Hello Young Professionals!
My name is Nicole Miller, and I am the NCRPA Fellow. I am excited to share the first installment of the NCRPA Young Professionals Network Blog with you! This blog will feature a new post from a different young professional each month, and topics will include all things relevant to being a young professional in the field of parks and recreation.
This post will cover a topic that is currently very relevant for me: the transition from being a full-time student to being a full-time professional. Trading in your cap and gown for a suit and tie is a big change, one that personally took me several months to fully accept. Even though I graduated in May, it was not until August when reality really struck me. I was heading into my first day of work while students were heading back to campus for another year of school. There was no denying it; I was officially a young professional.
I have been working with NCRPA for about two months now, and as you can see from the picture, not much seems to have changed. However, the following are aspects of this transition that I have found the most noteworthy.
You are no longer the big man on campus (or in the workplace). You are now the newest employee in your office and have a lot to learn, both about your position and the office environment. Act accordingly, be respectful, and do not be afraid to ask for help from a veteran employee if you need it.
There is no syllabus. In school, every assignment and project had specific instructions and guidelines to follow. However, as a professional, you will often be assigned a project that does not have every little detail laid out for you. This is your opportunity to prove yourself and show your employer that they made the right decision hiring you.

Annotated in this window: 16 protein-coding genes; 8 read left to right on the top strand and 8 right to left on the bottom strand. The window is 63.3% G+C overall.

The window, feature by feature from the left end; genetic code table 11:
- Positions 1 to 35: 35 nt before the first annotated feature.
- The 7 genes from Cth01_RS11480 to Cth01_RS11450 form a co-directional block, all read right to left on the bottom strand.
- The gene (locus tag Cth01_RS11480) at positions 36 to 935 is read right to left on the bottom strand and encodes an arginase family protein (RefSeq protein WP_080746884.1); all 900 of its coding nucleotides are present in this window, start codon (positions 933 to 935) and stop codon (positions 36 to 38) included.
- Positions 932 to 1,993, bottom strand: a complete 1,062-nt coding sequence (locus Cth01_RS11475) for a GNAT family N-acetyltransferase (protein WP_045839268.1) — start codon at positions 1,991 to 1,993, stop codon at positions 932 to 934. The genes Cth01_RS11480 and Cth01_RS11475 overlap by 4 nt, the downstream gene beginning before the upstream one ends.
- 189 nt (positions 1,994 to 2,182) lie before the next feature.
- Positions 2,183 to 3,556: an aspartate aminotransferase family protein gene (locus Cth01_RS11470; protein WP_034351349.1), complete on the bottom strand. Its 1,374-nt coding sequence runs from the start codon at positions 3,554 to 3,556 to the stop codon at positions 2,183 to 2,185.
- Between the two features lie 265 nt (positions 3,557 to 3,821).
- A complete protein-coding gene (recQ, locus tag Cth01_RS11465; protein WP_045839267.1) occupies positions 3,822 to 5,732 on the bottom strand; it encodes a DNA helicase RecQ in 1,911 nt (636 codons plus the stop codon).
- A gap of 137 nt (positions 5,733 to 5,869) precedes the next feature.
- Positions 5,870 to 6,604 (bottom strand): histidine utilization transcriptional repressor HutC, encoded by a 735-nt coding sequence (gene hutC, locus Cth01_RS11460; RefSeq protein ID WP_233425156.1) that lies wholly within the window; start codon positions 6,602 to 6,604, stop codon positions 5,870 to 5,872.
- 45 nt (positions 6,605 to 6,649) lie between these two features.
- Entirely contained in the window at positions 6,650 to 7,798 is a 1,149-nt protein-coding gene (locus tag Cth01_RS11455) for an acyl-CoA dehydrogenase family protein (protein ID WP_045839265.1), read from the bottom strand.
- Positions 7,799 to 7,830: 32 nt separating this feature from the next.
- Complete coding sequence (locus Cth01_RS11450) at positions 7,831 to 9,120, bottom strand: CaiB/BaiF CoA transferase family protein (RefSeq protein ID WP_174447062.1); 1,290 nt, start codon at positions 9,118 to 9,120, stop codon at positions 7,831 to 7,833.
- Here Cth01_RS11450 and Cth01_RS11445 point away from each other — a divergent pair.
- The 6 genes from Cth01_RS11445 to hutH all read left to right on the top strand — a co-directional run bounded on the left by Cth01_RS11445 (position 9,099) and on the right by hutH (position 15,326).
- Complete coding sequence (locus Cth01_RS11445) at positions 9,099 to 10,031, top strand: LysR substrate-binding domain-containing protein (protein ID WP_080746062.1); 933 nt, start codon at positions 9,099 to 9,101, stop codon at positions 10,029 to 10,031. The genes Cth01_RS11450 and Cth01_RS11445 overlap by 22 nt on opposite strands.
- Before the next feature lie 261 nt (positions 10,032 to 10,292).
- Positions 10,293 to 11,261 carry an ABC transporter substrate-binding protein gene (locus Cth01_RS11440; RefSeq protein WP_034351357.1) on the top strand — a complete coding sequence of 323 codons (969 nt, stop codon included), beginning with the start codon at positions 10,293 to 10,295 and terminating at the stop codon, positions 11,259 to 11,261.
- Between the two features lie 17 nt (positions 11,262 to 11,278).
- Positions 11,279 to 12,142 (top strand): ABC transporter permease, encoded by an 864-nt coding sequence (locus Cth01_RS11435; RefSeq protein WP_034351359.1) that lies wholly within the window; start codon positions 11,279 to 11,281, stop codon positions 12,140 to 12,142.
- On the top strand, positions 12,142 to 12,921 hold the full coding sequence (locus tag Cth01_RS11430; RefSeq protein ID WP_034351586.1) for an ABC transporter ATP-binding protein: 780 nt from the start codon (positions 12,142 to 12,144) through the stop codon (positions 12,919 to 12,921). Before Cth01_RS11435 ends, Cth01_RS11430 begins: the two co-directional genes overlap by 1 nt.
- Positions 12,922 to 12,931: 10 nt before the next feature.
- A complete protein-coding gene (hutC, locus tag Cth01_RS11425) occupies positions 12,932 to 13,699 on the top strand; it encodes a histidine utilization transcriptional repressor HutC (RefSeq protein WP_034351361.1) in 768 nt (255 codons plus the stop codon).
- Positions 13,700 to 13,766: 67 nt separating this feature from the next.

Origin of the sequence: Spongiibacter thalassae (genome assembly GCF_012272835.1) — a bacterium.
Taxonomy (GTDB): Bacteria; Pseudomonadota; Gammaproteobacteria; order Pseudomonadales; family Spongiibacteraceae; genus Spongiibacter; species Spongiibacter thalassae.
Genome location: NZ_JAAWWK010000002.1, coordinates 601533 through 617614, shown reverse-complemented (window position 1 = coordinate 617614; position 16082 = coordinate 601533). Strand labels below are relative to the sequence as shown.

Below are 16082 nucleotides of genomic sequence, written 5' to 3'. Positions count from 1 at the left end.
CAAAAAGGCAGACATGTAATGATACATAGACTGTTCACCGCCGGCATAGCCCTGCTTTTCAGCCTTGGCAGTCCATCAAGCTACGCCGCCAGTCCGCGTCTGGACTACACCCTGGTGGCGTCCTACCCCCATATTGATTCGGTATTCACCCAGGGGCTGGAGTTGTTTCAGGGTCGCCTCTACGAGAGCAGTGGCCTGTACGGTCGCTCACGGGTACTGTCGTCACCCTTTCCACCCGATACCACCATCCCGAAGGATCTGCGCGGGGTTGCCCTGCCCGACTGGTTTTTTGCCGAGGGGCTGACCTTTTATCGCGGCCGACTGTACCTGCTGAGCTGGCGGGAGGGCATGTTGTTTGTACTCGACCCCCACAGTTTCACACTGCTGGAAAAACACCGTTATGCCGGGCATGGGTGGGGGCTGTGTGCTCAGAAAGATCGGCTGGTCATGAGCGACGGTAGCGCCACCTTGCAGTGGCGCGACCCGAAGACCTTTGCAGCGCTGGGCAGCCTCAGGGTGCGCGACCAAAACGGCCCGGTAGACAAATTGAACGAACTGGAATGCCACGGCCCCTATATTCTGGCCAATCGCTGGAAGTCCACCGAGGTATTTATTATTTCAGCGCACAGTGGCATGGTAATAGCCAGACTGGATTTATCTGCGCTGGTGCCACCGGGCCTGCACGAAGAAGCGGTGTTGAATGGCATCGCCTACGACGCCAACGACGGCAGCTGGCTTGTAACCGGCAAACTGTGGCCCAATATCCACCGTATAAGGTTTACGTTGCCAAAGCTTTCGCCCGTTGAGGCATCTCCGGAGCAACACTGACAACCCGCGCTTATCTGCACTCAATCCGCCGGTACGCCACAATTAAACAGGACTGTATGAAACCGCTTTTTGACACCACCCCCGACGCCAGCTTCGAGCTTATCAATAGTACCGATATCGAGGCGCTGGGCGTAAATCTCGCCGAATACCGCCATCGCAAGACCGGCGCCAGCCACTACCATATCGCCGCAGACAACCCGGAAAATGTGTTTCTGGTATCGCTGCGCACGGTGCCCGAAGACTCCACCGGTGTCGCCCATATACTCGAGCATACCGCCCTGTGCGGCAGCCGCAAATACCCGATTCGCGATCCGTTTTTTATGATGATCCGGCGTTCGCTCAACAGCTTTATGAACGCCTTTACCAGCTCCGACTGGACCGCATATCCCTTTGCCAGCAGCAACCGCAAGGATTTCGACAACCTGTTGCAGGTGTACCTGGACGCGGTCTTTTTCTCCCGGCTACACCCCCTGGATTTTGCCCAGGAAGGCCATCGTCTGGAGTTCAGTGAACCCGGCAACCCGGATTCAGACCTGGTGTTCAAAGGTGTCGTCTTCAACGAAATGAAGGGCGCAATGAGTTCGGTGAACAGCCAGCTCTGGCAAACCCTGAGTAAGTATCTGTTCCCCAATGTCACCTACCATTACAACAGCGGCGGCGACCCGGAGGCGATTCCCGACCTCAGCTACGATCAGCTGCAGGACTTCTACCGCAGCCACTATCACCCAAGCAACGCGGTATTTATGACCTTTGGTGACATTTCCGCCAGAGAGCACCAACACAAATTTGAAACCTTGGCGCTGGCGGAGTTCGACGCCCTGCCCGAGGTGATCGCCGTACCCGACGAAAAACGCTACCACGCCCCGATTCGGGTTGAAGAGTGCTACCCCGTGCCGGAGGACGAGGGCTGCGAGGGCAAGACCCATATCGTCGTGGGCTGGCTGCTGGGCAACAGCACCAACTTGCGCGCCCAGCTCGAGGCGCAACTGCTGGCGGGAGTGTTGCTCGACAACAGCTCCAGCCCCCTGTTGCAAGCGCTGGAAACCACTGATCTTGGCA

Your performance is no longer just a reflection of yourself. If you do not complete a project, you do not just run the risk of receiving a bad grade or failing, rather you run the risk of being let go. At school, poor performance only hurt you, but on the job, your poor performance can harm the organization. Your actions and behaviors are a direct reflection of your organization.
It is up to you to make the most of the opportunities provided to you. This is one of the main similarities between professional life and academic life. You are given countless opportunities to get more involved, network with peers, take on new roles. However, it was not your professor’s job to make you take advantage of these opportunities, just like it is not your boss’s job. Put yourself out there; it can only make you better.
Your life outside of the office makes a difference. Take time for yourself outside of work. Exercise, relax, enjoy life. Learn how to focus on yourself in the real world.
Overall, with a few simple changes in my mindset (and several more substantial changes to my sleep schedule), the transition has gone smoothly, and I am settling into work here at NCRPA. I am excited to continue my journey as a professional and to continue learning along the way!
Be sure to be on the lookout for the November edition of the Young Professionals Network Blog! If you’re interested in being a guest blogger or just have a great topic idea, email me at firstname.lastname@example.org. We are always looking for more young professionals to contribute to the blog.
Don’t forget to check NCRPA YPN webpage for all of the latest YPN events and information!